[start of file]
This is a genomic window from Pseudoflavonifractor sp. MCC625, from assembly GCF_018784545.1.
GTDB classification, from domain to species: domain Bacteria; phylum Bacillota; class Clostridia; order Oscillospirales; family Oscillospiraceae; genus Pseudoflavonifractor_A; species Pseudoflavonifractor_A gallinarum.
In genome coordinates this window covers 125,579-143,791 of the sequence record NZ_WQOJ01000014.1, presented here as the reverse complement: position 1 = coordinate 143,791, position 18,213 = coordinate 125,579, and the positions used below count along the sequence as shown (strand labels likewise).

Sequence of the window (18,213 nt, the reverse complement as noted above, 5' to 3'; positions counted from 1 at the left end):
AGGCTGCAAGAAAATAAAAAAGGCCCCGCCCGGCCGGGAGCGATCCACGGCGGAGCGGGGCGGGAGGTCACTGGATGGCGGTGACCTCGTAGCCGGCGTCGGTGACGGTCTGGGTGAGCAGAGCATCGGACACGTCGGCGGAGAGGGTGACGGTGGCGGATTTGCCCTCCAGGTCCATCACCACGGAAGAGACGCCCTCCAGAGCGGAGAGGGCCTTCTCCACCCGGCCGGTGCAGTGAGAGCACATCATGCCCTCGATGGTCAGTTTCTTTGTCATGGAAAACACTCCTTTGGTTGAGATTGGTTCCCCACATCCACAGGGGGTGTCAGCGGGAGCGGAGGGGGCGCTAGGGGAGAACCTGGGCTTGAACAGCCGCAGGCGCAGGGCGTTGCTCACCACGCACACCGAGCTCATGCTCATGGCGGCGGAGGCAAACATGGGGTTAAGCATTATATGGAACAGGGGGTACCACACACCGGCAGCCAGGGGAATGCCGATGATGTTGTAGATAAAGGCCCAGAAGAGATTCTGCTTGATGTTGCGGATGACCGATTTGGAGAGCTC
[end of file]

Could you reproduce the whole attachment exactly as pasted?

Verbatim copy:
This is a genomic window from Pseudoflavonifractor sp. MCC625, from assembly GCF_018784545.1.
GTDB classification, from domain to species: domain Bacteria; phylum Bacillota; class Clostridia; order Oscillospirales; family Oscillospiraceae; genus Pseudoflavonifractor_A; species Pseudoflavonifractor_A gallinarum.
In genome coordinates this window covers 125,579-143,791 of the sequence record NZ_WQOJ01000014.1, presented here as the reverse complement: position 1 = coordinate 143,791, position 18,213 = coordinate 125,579, and the positions used below count along the sequence as shown (strand labels likewise).

Sequence of the window (18,213 nt, the reverse complement as noted above, 5' to 3'; positions counted from 1 at the left end):
AGGCTGCAAGAAAATAAAAAAGGCCCCGCCCGGCCGGGAGCGATCCACGGCGGAGCGGGGCGGGAGGTCACTGGATGGCGGTGACCTCGTAGCCGGCGTCGGTGACGGTCTGGGTGAGCAGAGCATCGGACACGTCGGCGGAGAGGGTGACGGTGGCGGATTTGCCCTCCAGGTCCATCACCACGGAAGAGACGCCCTCCAGAGCGGAGAGGGCCTTCTCCACCCGGCCGGTGCAGTGAGAGCACATCATGCCCTCGATGGTCAGTTTCTTTGTCATGGAAAACACTCCTTTGGTTGAGATTGGTTCCCCACATCCACAGGGGGTGTCAGCGGGAGCGGAGGGGGCGCTAGGGGAGAACCTGGGCTTGAACAGCCGCAGGCGCAGGGCGTTGCTCACCACGCACACCGAGCTCATGCTCATGGCGGCGGAGGCAAACATGGGGTTAAGCATTATATGGAACAGGGGGTACCACACACCGGCAGCCAGGGGAATGCCGATGATGTTGTAGATAAAGGCCCAGAAGAGATTCTGCTTGATGTTGCGGATGACCGATTTGGAGAGCTC